Worst Heat Waves Ever: Architecture Climate, Seasonal Architecture

Seasonal Architecture, Worst Heat Waves, Building Design, Hot Weather

The Worst Heat Waves Ever : Architecture Climate

Article

18 Apr 2012

Architectural Climate

A heat wave is a prolonged period of excessively hot weather, which may be accompanied by high humidity. There is no universal definition of a heat wave; the term is relative to the usual weather in the area and relative to normal temperatures for the season. The term can be applied both to routine weather variations and to extreme spells of heat which may occur only once a century. Severe heat waves have caused catastrophic crop failures, thousands of deaths from hyperthermia, and widespread power outages due to increased use of air conditioning.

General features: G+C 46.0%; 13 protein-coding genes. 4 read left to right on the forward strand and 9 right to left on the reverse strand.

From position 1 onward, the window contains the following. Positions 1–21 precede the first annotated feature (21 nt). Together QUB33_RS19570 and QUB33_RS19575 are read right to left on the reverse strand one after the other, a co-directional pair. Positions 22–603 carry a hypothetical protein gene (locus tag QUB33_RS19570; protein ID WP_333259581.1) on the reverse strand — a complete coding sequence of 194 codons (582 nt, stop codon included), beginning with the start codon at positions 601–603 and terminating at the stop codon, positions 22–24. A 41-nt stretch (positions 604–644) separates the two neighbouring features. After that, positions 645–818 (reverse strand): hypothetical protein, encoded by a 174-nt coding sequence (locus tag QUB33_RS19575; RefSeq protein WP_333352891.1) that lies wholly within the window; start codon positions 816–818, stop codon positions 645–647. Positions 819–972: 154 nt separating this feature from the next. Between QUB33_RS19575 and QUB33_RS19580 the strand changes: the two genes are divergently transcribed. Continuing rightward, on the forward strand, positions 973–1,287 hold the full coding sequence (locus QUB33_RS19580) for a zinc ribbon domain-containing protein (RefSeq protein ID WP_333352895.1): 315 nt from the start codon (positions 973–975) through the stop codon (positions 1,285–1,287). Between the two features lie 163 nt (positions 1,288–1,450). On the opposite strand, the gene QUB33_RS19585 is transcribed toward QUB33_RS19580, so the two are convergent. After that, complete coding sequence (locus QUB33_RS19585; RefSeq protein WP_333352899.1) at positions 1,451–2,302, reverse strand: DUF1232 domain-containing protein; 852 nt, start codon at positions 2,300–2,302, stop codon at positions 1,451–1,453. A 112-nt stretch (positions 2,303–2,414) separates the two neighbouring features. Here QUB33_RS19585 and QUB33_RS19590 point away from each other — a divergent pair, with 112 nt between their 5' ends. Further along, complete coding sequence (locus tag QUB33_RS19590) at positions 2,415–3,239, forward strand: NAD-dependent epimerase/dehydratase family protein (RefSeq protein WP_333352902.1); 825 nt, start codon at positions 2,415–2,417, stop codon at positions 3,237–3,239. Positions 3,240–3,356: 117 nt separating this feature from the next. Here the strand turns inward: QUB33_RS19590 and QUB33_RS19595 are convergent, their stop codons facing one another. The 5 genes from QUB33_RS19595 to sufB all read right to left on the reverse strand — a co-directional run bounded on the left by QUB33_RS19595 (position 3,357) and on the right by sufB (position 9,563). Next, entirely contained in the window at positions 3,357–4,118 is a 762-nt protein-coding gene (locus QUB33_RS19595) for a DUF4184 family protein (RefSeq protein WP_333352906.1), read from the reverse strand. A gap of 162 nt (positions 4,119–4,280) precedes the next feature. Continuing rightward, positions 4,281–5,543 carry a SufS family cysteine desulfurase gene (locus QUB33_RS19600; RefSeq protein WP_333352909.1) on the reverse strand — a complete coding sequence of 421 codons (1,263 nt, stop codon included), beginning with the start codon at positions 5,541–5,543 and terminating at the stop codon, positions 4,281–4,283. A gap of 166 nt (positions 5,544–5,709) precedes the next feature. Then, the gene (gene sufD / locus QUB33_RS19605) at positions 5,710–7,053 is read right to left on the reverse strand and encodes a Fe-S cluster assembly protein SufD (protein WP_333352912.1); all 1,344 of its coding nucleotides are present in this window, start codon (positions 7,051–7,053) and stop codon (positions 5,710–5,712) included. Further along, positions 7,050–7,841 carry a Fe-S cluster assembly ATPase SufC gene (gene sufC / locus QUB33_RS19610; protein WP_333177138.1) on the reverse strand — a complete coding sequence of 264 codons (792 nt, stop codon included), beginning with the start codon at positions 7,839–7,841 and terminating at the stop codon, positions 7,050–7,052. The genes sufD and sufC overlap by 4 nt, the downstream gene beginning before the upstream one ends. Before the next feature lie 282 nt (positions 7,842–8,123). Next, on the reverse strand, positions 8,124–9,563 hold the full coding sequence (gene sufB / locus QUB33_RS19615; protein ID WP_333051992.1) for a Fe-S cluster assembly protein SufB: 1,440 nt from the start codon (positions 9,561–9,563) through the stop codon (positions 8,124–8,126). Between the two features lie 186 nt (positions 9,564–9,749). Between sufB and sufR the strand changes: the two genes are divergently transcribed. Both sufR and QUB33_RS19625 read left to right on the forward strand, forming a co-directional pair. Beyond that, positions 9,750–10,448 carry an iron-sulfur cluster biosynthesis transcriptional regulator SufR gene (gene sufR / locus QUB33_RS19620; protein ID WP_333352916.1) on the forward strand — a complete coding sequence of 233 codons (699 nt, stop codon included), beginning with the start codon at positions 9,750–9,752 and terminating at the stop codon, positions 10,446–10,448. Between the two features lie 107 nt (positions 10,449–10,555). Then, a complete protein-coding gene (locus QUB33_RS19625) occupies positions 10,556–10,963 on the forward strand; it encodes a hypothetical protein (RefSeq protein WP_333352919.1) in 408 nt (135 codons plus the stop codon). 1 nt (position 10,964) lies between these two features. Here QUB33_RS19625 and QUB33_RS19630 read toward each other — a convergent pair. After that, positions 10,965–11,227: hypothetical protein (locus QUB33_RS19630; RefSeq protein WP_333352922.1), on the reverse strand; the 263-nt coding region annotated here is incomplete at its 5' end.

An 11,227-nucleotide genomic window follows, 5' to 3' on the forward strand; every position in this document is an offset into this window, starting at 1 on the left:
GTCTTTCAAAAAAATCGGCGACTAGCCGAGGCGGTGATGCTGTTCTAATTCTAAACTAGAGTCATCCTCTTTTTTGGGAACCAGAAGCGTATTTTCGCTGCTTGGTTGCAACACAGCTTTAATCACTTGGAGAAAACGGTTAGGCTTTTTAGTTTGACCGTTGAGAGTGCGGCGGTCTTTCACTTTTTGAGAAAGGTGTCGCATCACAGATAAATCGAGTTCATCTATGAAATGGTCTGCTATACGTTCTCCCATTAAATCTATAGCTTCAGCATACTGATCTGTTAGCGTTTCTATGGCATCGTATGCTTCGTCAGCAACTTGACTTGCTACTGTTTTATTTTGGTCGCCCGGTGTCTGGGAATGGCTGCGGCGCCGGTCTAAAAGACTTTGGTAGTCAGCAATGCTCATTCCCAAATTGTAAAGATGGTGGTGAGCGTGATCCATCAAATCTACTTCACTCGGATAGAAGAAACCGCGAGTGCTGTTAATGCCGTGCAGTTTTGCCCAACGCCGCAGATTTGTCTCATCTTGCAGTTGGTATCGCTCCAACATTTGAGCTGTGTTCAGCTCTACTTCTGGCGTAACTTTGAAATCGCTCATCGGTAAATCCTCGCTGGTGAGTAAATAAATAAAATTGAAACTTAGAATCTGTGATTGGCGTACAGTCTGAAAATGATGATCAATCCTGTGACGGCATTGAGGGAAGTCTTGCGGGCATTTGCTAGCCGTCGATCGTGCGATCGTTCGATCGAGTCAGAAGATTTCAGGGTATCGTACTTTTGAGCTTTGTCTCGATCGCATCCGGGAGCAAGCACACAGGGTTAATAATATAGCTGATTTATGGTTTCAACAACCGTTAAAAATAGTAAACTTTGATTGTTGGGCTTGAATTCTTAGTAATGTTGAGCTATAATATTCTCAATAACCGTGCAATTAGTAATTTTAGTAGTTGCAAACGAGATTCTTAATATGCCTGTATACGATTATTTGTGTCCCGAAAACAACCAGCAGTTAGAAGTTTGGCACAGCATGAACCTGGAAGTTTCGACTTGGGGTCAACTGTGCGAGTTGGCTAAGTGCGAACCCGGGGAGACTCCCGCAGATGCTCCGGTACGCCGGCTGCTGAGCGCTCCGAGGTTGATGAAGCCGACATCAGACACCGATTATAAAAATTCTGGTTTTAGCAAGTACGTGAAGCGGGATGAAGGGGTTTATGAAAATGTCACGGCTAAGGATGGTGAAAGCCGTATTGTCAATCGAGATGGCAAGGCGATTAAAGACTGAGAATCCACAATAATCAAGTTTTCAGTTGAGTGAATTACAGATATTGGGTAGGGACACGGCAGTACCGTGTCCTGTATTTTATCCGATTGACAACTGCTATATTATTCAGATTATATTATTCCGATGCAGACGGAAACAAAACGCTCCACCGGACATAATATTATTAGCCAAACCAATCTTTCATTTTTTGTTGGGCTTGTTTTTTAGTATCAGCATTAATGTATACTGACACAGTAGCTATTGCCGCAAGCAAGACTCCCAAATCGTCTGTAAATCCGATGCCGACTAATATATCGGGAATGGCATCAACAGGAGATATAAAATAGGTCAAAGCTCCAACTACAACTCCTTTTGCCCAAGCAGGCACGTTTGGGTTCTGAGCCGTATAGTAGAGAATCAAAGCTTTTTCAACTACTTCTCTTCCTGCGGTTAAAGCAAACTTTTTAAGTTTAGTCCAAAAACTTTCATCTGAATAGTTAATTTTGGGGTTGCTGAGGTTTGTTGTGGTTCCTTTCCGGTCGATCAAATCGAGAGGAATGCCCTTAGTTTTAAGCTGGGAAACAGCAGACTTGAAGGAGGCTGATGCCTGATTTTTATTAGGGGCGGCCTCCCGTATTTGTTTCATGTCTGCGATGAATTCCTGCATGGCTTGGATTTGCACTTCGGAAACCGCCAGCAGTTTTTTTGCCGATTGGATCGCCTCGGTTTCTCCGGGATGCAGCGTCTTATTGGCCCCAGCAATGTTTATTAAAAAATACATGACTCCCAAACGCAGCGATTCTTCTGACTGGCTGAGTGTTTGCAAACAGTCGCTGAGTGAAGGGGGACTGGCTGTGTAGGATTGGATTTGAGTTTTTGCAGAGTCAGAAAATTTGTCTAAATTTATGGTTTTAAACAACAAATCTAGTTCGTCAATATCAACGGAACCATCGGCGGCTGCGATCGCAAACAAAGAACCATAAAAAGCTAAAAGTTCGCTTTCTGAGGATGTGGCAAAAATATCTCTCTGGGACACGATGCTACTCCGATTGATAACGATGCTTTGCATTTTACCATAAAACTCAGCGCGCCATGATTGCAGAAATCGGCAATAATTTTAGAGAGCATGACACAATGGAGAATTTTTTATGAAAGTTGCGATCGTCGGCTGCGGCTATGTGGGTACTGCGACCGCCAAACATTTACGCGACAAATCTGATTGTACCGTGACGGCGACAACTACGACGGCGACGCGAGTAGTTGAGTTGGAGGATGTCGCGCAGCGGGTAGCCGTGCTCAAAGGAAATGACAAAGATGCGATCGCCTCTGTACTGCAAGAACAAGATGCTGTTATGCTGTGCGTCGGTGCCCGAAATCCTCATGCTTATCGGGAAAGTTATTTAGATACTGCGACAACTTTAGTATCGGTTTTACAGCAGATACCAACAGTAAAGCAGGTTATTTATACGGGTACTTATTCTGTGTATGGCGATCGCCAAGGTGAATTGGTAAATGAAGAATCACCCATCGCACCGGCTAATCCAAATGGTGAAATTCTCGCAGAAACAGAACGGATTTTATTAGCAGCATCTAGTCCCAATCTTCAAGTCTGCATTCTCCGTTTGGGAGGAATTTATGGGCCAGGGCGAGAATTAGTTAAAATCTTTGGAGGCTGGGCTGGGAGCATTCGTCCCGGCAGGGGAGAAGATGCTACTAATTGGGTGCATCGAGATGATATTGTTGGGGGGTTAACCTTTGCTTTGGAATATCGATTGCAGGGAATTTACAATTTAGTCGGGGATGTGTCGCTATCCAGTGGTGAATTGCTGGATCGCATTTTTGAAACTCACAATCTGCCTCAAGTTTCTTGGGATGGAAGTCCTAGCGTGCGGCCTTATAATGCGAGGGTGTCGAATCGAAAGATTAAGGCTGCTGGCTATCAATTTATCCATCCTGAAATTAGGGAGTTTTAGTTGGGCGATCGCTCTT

The most severe heat wave in the modern history of North America was the 1936 North American heat wave. It occurred in the middle of the Great Depression and Dust Bowl of the 1930s, and caused catastrophic human suffering and an enormous economic toll. The death toll exceeded 5,000, and huge numbers of crops were destroyed by the heat and lack of moisture. Many state and city record high temperatures set during the 1936 heat wave still stand to this day.

The Worst Heat Waves Ever
Via: Whole House Fan